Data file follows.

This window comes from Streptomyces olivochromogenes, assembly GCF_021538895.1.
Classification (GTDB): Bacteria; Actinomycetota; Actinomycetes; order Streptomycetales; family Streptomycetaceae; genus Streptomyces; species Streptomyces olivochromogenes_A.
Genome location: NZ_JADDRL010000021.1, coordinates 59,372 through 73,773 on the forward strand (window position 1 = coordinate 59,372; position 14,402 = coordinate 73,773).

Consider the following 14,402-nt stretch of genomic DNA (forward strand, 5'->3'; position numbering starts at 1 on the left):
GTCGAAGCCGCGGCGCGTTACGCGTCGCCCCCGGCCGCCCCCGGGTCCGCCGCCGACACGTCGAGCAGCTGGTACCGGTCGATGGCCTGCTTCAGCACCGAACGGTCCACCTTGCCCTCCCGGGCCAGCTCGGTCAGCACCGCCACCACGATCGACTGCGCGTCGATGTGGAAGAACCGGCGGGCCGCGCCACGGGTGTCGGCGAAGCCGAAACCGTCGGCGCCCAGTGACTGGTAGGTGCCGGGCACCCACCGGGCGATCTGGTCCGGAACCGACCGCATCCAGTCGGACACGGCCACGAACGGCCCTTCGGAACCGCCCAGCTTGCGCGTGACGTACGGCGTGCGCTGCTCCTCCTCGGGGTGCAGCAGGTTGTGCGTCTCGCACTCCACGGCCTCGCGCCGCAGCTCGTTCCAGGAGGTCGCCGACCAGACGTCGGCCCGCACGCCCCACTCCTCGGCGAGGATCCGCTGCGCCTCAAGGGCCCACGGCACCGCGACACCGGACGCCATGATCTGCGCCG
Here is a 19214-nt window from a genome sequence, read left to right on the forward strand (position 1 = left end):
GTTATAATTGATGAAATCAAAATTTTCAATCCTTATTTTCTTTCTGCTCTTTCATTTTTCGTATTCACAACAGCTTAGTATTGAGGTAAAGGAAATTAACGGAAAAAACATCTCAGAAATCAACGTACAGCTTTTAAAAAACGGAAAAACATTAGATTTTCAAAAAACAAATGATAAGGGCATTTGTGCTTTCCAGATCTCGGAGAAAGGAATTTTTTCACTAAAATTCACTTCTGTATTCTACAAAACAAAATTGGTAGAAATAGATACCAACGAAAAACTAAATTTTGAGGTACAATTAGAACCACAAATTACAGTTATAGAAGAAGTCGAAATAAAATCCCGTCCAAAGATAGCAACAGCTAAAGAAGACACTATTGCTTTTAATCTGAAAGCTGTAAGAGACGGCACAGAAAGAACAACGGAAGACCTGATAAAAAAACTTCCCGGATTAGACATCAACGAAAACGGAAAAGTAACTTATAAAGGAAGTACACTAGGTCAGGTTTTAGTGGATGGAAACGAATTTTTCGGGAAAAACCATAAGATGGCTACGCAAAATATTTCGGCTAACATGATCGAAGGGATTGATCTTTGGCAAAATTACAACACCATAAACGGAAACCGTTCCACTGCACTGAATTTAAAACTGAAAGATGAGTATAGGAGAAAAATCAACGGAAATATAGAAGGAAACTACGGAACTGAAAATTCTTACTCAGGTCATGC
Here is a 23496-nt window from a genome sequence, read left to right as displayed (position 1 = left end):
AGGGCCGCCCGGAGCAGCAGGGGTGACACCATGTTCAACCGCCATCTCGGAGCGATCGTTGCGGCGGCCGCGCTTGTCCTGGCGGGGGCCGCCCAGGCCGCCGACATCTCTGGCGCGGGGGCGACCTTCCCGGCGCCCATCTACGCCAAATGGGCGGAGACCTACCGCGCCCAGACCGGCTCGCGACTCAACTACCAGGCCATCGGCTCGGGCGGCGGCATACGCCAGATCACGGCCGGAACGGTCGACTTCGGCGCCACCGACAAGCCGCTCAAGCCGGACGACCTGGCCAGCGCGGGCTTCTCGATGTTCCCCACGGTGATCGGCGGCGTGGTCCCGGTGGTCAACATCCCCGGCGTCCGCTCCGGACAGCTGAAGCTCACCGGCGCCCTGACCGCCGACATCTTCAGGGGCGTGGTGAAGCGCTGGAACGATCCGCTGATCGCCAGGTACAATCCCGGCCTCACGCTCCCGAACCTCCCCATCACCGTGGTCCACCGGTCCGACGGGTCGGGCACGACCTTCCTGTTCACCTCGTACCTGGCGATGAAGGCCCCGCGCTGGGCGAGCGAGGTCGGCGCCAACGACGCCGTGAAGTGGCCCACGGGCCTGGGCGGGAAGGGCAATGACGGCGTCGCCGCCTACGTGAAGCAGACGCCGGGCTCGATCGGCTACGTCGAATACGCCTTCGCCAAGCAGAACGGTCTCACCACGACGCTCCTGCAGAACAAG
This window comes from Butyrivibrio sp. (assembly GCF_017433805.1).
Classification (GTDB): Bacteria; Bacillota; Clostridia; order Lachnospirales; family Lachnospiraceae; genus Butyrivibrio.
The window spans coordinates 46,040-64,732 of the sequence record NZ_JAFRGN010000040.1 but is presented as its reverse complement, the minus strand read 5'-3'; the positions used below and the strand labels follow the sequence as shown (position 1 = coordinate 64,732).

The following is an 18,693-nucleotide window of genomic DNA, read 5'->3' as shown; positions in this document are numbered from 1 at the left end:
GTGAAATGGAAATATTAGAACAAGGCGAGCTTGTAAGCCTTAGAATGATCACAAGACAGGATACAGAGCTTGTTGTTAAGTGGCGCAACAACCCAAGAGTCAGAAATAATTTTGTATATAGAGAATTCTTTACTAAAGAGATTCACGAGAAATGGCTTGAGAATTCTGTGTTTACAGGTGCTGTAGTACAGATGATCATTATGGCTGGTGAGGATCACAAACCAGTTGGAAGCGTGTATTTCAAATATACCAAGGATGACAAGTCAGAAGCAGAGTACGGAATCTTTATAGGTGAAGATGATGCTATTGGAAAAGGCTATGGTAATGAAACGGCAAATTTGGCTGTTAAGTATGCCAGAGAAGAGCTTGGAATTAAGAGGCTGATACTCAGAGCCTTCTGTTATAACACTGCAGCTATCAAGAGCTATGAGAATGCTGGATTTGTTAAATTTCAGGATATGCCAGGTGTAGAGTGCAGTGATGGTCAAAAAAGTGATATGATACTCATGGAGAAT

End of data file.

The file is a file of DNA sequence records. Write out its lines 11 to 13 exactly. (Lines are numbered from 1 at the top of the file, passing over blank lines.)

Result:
Classification (GTDB): Bacteria; Bacillota; Clostridia; order Lachnospirales; family Lachnospiraceae; genus Butyrivibrio.
The window spans coordinates 46,040-64,732 of the sequence record NZ_JAFRGN010000040.1 but is presented as its reverse complement, the minus strand read 5'-3'; the positions used below and the strand labels follow the sequence as shown (position 1 = coordinate 64,732).

The following is an 18,693-nucleotide window of genomic DNA, read 5'->3' as shown; positions in this document are numbered from 1 at the left end: